Availability of data and materials

Detail about data has been provided in the article.

References

  1. 1.

    Dragoman, D.: Complex conjugate media: alternative configurations for miniaturized lasers. Opt. Commun. 284, 2095–2098 (2011)

  2. 2.

    Rao, S., Wilton, D., Glisson, A.: Electromagnetic scattering by surfaces of arbitrary shape. IEEE Trans. Antennas Propag. 30, 409–418 (1982)

  3. 3.

    Bin-Jie, H., Kai-Ning, E.Y., Jun, Z., Serge, T.: Scattering characteristics of conducting cylinder coated with nonuniform magnetized ferrite. Chin. Phys. 14, 2305 (2005)

  4. 4.

    Sadrara, M., Miri, M.: Scattering of electromagnetic waves by a cluster of charged spherical nanoparticles. JOSA B. 33, 2552–2559 (2016)

  5. 5.

    Xiang, J., He, S., Zhang, Y., Zhu, G.: A spectral domain approach for the calculation of the scattering of the stratified uniaxial electric anisotropic media under point source excitation with arbitrary orientation. Int. J. Appl. Electromagn. Mech. 48, 33–46 (2015)

  6. 6.

    Hamid, A., Cooray, F.: TE scattering by a perfect electromagnetic conducting semi-elliptic-cylindrical boss on a perfectly conducting plane. Int. J. Appl. Electromagn. Mech. 38, 1–8 (2012)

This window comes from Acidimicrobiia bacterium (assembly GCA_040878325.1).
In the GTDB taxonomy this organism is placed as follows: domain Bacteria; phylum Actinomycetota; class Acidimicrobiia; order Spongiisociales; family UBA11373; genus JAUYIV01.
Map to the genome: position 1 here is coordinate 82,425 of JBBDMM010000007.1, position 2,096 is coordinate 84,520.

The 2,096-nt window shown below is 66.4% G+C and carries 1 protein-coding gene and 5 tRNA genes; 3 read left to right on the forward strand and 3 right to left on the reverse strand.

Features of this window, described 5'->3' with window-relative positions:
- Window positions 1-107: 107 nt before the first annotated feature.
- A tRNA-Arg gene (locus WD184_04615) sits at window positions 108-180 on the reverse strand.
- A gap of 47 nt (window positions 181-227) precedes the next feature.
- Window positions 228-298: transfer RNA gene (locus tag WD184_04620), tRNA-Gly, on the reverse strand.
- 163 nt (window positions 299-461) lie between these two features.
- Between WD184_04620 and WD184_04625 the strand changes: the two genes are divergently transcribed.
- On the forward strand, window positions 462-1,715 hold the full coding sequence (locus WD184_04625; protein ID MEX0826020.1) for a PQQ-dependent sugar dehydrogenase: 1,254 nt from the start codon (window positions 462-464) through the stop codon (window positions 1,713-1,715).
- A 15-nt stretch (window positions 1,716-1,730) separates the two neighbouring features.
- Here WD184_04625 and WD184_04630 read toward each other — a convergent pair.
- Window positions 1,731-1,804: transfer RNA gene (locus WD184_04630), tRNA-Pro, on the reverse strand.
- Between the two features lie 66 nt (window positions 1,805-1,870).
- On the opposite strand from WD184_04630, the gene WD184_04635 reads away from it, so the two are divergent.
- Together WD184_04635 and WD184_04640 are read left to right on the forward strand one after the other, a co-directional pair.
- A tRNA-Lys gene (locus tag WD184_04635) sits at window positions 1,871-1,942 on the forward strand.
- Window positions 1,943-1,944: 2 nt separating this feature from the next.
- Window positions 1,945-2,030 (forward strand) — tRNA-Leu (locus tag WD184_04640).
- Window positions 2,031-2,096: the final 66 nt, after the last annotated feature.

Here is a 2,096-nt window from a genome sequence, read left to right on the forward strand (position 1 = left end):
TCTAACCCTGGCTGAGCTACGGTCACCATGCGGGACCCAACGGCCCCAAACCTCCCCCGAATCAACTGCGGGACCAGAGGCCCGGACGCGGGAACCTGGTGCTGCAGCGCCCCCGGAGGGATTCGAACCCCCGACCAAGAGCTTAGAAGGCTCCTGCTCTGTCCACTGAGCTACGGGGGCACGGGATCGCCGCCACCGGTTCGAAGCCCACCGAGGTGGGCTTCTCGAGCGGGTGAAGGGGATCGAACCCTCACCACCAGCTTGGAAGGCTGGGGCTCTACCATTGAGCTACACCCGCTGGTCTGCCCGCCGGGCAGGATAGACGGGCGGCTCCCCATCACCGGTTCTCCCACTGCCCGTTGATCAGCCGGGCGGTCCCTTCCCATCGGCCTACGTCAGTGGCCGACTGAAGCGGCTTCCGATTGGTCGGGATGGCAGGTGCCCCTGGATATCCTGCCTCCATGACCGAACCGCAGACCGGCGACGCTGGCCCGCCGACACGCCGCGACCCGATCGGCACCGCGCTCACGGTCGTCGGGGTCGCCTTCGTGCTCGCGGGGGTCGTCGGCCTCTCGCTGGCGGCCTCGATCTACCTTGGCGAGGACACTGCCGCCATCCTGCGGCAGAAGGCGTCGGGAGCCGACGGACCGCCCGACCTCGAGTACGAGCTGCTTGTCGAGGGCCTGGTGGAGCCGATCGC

7. 7.

    Zimmermann, E., Dändliker, R., Souli, N., Krattiger, B.: Scattering of an off-axis Gaussian beam by a dielectric cylinder compared with a rigorous electromagnetic approach. JOSA A. 12, 398–403 (1995)

  8. 8.

    Lock, J.A.: Scattering of a diagonally incident focused Gaussian beam by an infinitely long homogeneous circular cylinder. JOSA A. 14, 640–652 (1997)

  9. 9.

    Tzarouchis, D., Sihvola, A.: Light scattering by a dielectric sphere: perspectives on the Mie resonances. Appl. Sci. 8, 184 (2018)

  10. 10.

    Lakhtakia, A., Mackay, T.G.: Electromagnetic scattering by homogeneous, isotropic, dielectric–magnetic sphere with topologically insulating surface states. JOSA B. 33, 603–609 (2016)

  11. 11.

    Yang, Z., Gao, P., Zhang, C., Li, X., Ye, J.: Scattering effect of the high-index dielectric nanospheres for high performance hydrogenated amorphous silicon thin-film solar cells. Sci. Rep. 6, 30503 (2016)